Lead­ers, op­po­nents, dog pay trib­ute to Bush

The Prince George Citizen - - Front Page -

They came to­gether Tues­day from worlds that can of­ten seem so far apart, cur­rent and for­mer elected of­fi­cials, in­tel­li­gence chiefs and for­eign dig­ni­taries stand­ing along­side suit-clad fed­eral work­ers, col­lege stu­dents and other every­day Amer­i­cans. They came to­gether to bid farewell to Ge­orge H.W. Bush, the pa­tri­cian for­mer pres­i­dent who ded­i­cated years to pub­lic ser­vice.

Throngs of peo­ple streamed into the Capi­tol Ro­tunda for a quiet mo­ment see­ing Bush’s flag-draped cof­fin as he lies in state. Those who gath­ered in­cluded Bush’s rel­a­tives, peo­ple who served un­der him while he was com­man­der in chief and one­time po­lit­i­cal ri­vals, in­clud­ing Bob Dole, the for­mer Se­nate ma­jor­ity leader and Re­pub­li­can nom­i­nee for pres­i­dent.

Dole, who had twice com­peted with Bush for the Re­pub­li­can nom­i­na­tion, ap­proached the cas­ket in a wheel­chair. An aide helped him stand briefly be­fore Bush’s body. With his left hand, Dole gave a salute to Bush, who like him had been vet­eran of the Sec­ond World War.

Jeb Bush, the late pres­i­dent’s son, posted on Twit­ter of the mo­ment: “Just in­cred­i­ble. Thank you Se­na­tor Dole.”

Bush died last week in Texas and will lie in state at the Capi­tol Ro­tunda un­til Wed­nes­day morn­ing. His body was brought to the Capi­tol on Mon­day to be­gin days of trib­utes in Wash­ing­ton and Texas, which will in­clude a na­tional day of mourn­ing and a state fu­neral Wed­nes­day.

A pa­rade of prom­i­nent names also came Tues­day to bid farewell to the 41st pres­i­dent, their ap­pear­ances re­flect­ing chapters from his re­mark­able re­sume. Colin Pow­ell, who Bush named as his chair­man of the Joint Chiefs of Staff, came along with gen­er­als who served dur­ing the 1991 Per­sian Gulf War un­der Bush. Gina Haspel, the CIA di­rec­tor, ap­proached with John Bren­nan and oth­ers who had sim­i­larly fol­lowed in Bush’s foot­steps in lead­ing the agency.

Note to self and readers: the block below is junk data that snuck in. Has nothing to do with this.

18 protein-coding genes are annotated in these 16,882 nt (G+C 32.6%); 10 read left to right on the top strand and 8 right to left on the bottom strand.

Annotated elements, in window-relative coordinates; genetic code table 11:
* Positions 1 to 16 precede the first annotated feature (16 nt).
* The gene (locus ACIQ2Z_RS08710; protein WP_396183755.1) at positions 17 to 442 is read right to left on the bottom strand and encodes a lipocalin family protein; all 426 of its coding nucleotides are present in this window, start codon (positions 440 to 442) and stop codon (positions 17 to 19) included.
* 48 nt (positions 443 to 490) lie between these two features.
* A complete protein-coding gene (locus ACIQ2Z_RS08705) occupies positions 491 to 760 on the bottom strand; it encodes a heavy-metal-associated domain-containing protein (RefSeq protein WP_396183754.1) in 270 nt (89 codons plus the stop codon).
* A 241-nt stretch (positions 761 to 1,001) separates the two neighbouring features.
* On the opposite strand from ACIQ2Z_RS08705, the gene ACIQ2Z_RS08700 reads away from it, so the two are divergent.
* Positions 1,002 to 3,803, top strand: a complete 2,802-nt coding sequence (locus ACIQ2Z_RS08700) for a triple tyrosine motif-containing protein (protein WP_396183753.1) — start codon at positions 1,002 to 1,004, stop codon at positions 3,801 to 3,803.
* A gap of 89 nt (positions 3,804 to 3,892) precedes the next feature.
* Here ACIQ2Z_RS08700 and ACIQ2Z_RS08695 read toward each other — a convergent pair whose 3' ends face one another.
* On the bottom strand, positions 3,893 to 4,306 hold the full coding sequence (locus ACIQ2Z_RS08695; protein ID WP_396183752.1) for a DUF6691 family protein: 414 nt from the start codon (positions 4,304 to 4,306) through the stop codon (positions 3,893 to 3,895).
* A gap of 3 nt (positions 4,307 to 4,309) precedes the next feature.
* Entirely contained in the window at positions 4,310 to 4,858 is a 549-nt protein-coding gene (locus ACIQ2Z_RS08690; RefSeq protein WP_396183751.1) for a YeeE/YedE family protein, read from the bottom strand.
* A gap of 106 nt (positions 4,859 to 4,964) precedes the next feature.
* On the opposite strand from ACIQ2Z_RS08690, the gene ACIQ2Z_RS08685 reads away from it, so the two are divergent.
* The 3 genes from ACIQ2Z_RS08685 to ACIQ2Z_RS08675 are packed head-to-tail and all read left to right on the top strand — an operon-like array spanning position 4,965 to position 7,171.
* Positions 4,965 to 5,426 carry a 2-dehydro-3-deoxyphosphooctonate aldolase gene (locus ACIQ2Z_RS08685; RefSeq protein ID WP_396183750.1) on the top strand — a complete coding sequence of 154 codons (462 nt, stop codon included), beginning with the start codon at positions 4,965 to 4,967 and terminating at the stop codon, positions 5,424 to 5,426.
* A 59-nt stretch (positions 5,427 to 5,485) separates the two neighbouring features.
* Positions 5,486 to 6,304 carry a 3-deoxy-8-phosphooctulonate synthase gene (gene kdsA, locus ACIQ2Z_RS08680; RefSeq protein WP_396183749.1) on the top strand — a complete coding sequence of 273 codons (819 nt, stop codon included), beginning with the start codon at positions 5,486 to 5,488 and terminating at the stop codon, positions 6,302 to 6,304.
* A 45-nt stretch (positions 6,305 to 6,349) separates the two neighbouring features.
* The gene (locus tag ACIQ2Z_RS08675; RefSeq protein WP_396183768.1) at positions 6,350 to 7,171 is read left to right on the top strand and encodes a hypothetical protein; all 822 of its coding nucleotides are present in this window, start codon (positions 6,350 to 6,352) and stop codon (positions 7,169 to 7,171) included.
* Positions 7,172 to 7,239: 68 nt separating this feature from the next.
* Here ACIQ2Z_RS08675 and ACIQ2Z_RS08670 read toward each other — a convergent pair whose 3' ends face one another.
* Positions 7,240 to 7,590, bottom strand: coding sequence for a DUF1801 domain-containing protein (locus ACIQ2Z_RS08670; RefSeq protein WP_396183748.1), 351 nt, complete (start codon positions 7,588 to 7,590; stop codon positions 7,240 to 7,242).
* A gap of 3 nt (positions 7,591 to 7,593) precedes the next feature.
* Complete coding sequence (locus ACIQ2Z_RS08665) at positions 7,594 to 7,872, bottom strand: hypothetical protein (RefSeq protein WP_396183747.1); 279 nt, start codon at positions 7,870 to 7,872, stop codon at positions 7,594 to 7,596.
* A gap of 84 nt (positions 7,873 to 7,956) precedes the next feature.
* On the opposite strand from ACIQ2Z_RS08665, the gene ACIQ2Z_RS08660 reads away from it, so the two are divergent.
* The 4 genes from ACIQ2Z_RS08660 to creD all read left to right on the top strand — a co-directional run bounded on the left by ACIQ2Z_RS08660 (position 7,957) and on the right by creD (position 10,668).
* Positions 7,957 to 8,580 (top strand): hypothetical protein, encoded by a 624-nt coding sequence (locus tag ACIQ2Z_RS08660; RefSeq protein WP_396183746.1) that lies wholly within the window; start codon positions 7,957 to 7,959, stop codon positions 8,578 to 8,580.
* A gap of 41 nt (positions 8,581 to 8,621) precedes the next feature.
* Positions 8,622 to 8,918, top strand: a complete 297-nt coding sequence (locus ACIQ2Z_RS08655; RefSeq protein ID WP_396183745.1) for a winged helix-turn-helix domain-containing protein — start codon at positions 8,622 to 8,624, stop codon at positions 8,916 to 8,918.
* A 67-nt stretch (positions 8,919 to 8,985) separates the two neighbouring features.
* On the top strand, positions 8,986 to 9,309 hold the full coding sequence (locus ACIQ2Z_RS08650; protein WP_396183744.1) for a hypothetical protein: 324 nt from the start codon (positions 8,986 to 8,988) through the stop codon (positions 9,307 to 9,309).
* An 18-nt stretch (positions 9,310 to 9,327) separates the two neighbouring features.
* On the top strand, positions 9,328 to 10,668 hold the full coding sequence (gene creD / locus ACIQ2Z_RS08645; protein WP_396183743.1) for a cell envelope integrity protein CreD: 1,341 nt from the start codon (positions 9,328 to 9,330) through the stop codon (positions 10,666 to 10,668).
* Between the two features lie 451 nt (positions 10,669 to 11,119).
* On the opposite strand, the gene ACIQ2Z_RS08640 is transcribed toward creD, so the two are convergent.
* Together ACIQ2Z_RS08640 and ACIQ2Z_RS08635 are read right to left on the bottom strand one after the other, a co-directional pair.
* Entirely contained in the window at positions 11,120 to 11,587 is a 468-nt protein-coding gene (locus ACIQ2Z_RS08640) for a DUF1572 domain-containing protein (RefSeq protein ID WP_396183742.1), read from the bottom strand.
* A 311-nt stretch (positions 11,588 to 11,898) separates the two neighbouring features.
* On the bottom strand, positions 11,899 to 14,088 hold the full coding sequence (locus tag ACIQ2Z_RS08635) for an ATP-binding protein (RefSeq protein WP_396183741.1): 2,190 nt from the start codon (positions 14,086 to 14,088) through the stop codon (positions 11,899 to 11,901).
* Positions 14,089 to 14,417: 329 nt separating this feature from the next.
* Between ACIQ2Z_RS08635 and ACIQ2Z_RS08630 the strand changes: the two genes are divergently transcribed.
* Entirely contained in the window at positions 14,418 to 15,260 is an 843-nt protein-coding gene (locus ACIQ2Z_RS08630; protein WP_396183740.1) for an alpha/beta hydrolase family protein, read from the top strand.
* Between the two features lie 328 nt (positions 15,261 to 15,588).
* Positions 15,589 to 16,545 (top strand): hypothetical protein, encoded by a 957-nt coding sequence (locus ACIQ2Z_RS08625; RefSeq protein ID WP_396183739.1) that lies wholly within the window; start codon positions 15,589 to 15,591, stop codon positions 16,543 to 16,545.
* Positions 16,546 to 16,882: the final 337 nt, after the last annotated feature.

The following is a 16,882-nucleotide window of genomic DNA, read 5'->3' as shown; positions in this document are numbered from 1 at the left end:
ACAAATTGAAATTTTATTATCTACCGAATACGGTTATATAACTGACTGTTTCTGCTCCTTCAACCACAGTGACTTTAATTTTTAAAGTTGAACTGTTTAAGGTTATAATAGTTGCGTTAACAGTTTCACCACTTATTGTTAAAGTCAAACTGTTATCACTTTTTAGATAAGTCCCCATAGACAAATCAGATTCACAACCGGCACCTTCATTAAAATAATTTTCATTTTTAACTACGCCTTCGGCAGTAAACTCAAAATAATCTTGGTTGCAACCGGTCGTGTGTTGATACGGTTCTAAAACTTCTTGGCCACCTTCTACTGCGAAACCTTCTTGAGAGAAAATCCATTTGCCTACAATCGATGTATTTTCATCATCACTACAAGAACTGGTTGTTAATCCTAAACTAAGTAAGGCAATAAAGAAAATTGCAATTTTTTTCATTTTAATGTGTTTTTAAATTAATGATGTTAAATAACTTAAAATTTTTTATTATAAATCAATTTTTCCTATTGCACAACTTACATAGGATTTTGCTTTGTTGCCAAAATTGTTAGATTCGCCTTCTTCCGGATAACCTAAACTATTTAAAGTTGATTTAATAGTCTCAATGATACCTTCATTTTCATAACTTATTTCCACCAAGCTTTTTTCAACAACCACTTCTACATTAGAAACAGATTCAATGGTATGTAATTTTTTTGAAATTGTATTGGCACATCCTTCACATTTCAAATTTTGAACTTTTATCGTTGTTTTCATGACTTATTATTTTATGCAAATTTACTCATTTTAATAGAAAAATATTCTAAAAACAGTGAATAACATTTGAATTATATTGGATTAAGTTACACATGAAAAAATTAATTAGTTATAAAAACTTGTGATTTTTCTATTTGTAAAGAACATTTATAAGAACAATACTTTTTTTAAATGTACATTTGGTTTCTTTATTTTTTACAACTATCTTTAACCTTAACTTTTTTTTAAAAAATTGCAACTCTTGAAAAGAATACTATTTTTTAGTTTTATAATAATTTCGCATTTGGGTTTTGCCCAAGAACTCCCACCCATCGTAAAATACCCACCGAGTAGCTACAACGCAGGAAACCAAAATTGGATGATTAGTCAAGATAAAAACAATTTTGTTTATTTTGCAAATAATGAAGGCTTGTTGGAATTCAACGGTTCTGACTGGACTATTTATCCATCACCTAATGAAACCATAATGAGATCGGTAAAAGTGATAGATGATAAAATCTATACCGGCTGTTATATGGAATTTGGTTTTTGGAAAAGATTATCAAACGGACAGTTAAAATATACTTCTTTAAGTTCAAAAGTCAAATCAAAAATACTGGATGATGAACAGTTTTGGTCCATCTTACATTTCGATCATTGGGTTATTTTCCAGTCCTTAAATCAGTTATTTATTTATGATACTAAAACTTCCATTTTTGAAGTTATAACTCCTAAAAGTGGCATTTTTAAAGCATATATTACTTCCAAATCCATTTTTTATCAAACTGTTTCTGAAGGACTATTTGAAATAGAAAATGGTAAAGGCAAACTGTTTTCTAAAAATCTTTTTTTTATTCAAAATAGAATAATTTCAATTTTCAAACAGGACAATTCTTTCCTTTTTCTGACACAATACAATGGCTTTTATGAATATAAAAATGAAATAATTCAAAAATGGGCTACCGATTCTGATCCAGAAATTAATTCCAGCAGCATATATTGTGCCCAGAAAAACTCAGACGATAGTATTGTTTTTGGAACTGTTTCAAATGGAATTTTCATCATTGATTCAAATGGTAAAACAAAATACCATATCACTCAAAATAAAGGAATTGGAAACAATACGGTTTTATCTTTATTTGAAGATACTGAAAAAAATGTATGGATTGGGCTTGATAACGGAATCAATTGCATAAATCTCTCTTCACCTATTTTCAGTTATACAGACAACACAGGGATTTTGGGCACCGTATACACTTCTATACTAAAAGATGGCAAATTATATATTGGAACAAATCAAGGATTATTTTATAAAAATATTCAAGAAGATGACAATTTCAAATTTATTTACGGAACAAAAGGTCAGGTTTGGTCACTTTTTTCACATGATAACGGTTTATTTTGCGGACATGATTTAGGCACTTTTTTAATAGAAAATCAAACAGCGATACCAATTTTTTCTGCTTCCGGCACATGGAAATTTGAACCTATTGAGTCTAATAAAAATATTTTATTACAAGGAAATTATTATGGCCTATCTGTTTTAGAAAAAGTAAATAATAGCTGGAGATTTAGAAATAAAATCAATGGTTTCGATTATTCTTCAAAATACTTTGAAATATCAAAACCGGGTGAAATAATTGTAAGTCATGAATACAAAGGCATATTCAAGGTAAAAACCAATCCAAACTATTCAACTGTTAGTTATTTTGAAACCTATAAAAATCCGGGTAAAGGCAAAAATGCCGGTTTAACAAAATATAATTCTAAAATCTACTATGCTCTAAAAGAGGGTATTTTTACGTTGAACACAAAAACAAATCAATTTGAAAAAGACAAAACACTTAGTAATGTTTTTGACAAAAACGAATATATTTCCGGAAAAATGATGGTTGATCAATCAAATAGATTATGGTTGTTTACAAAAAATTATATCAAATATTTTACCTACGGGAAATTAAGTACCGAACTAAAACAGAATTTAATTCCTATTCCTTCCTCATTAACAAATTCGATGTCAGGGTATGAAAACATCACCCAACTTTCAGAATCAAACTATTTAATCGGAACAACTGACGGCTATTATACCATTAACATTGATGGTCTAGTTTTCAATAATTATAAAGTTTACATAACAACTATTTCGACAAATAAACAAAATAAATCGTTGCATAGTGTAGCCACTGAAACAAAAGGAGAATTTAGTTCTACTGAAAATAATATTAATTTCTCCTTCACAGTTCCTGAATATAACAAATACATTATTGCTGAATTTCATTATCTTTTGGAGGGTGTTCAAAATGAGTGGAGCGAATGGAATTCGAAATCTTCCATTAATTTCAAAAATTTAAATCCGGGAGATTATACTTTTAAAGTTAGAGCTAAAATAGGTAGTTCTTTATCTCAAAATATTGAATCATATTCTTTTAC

Mem­bers of Congress, where Bush served four years, trick­led in and out, as did staffers for the Re­pub­li­can Na­tional Com­mit­tee, which Bush once chaired. For­mer Se­cret Ser­vice di­rec­tors came through, as did South Korea’s for­eign min­is­ter and Kuwait’s for­mer prime min­is­ter.

More re­cent ad­di­tions to Bush’s life ap­peared. Sully, the stead­fast ser­vice dog who ac­com­pa­nied Bush in the fi­nal months of his life and was the sub­ject of a vi­ral pho­to­graph tweeted by the for­mer pres­i­dent’s spokesman, briefly took a spot in the Ro­tunda.

When a for­mer pres­i­dent dies, the pub­lic mourn­ing process of­fered by hav­ing them lie in state gives the Amer­i­can pub­lic a chance to say farewell. Bush is the 12th pres­i­dent to lie in state at the Capi­tol, a tra­di­tion that dates back to Abra­ham Lin­coln ABOVE: Sully, for­mer U.S. Pres­i­dent Ge­orge H.W. Bush’s ser­vice dog, pays his re­spect to Bush as he lies in state at the U.S. Capi­tol in Wash­ing­ton, on Tues­day. RIGHT: For­mer Sen. Bob Dole rises to his feet from his wheel­chair with the help of an aide to salute Bush’s flag-draped cas­ket.

in April 1865, although not ev­ery pres­i­dent has been hon­oured that way.

The first per­son memo­ri­al­ized this way was Henry Clay, a for­mer se­na­tor and speaker of the House, in 1852, ac­cord­ing to the House of Rep­re­sen­ta­tives. In re­cent years, the honor has also been given to sen­a­tors Daniel Inouye and John McCain.

The tra­di­tion of­fers a brief pe­riod of still­ness in an un­set­tled time, a rit­ual that crys­tal­lizes the mo­ment when the coun­try for­mally mourns and says good­bye. There have not been many pres­i­dents in the na­tion’s rel­a­tively young his­tory, and Bush’s death leaves just four liv­ing for­mer pres­i­dents as well as Pres­i­dent Don­ald Trump.

Be­fore Bush, the last pres­i­dents to lie in state were Ron­ald Rea­gan – for whom Bush served as vice pres­i­dent – in 2004 and, a lit­tle more than two years later, Ger­ald Ford, who also was a Sec­ond World War vet­eran, con­gress­man and vice pres­i­dent be­fore serv­ing as pres­i­dent. Stat­ues of both men adorn the Ro­tunda that now holds Bush’s body.

As they did when those men were re­mem­bered, crowds of Amer­i­cans came to the Capi­tol on Tues­day with clasped hands, som­bre ex­pres­sions and some tears. Mourn­ers be­gan head­ing in­side well be­fore the sun rose, climb­ing two flights of stairs to gather around a cof­fin cloaked with an Amer­i­can flag and ringed by three flo­ral wreaths and an hon­our guard. To some, he was a pres­i­dent while they worked for the gov­ern­ment; oth­ers knew him only as a fig­ure from their text­books or as the fa­ther of the 43rd pres­i­dent.


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